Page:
Public Affairs

Northern Ireland must embrace diversity to realise its true potential

Diverse workforces and leadership teams make for more successful and productive businesses and organisations, writes Roseann Kelly, Chief Executive of Women in Business.

In 2016 Women in Business, Northern Ireland’s largest and fastest growing business network for female entrepreneurs and business leaders, launched its first manifesto, with one of our four main pillars being Diversity. Under this pillar we have worked diligently with our partners, existing and new, to deliver change and greater opportunity for women across the local economy.

Progress has been made and of the UK regions, Northern Ireland has seen the largest narrowing of its gender pay gap since 2000, falling from 22 per cent to 6 per cent. Northern Ireland now has the lowest gender earnings gap in the UK, however, much more work still must be done.

Just one-fifth of the board members in Northern Ireland’s top 100 companies are female and less than a third of Northern Ireland’s most important jobs are held by women. According to the World Economic Forum: gender parity has not only come to a halt; it has widened for the first time since 2006.

These figures are simply not representative of the female talent and expertise we have available in Northern Ireland, as demonstrated by our members and ever-growing business community. They reaffirm the fear that gender equality will not be achieved in our lifetime. More shockingly, according to the World Economic Forum’s global index we won’t see gender equality achieved until 2186.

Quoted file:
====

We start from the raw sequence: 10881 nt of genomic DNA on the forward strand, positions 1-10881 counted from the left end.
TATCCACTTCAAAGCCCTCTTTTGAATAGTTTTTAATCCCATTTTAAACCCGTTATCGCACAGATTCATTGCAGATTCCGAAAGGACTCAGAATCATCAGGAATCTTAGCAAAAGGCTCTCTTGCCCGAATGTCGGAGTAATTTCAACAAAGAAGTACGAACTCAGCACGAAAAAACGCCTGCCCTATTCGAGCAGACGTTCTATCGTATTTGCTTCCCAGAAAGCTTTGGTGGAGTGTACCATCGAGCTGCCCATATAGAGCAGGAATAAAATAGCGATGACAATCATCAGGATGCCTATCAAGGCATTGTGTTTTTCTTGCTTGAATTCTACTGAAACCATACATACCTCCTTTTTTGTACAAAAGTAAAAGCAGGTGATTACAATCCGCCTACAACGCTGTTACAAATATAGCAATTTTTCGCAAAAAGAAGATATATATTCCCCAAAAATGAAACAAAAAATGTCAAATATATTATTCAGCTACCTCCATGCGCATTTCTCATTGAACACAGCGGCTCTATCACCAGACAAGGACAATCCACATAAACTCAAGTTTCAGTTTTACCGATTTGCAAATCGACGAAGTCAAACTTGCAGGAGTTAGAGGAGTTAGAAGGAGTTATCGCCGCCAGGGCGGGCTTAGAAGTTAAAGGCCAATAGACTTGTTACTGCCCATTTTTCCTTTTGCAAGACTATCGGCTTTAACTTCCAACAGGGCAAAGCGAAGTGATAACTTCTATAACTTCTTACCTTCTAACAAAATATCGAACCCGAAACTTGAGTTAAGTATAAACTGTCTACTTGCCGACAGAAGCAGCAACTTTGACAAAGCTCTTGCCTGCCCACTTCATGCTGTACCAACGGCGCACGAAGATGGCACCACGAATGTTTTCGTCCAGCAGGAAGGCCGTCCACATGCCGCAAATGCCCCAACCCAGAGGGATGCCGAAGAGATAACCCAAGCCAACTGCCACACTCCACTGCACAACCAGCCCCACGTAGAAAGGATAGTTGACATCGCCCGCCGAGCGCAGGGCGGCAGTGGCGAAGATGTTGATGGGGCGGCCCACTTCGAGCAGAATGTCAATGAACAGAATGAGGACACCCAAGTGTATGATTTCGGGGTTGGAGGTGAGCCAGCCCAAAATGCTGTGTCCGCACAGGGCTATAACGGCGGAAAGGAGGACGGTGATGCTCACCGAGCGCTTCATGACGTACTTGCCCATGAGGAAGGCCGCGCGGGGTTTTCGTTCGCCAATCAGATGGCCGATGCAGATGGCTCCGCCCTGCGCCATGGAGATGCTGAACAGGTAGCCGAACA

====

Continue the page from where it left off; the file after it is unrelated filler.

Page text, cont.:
However, as businesswomen, we must continue to make the necessary strides needed to promote and encourage diversity in business and I believe Women in Business are doing just that.

For the past 15 years we have supported diversity and facilitated women’s positive contributions to the economy and society of Northern Ireland by developing every member’s professional skills, connections and confidence to achieve their ambition.

In 2017 Women in Business, with over 300 of Northern Ireland’s business leaders in attendance, launched the Gender Diversity Charter Mark which enables organisations to identify and reflect on institutional barriers facing women that impact on their career progression and in doing so helps progress the overall diversity agenda, and the working environment for all employees in the organisation.

Under our Diversity pillar we appointed male gender diversity champions who, with Women in Business, have gone on a journey to deliver the Charter Mark and we continue to host events such as the Business of Diversity Lunch to support businesses in their reassessment of their gender diversity procedures.

Most recently, at this year’s third Female Entrepreneurial Conference we launched our ‘Yes You Can’ programme, a three-year business start-up and growth programme aimed at young female entrepreneurs throughout Northern Ireland. We believe it is vital to celebrate and recognise the success of young businesses to enable them to grow and become more diverse.

Our pioneering and long-standing work as a business network recognises the invaluable role diversity plays as economic drivers and we are committed to creating and strengthening a new economy through inclusive growth.

Now more than ever, with the uncertainty surrounding Brexit, the collapse of the devolved institutions and the widening gender pay gap, the voice of Northern Ireland’s people and businesses must be heard. It is imperative that local politicians work together with Dublin, London and Brussels as well as other devolved regions; and that the business community work collectively to communicate their concerns and promote change.

The evidence is abundantly clear, businesses and organisations with diverse workforces, senior management teams and boards are more successful and productive that those that are not. Our economy and society benefit as a result.

For further information on the Charter Mark and to sign up visit www.diversity-mark-ni.co.uk

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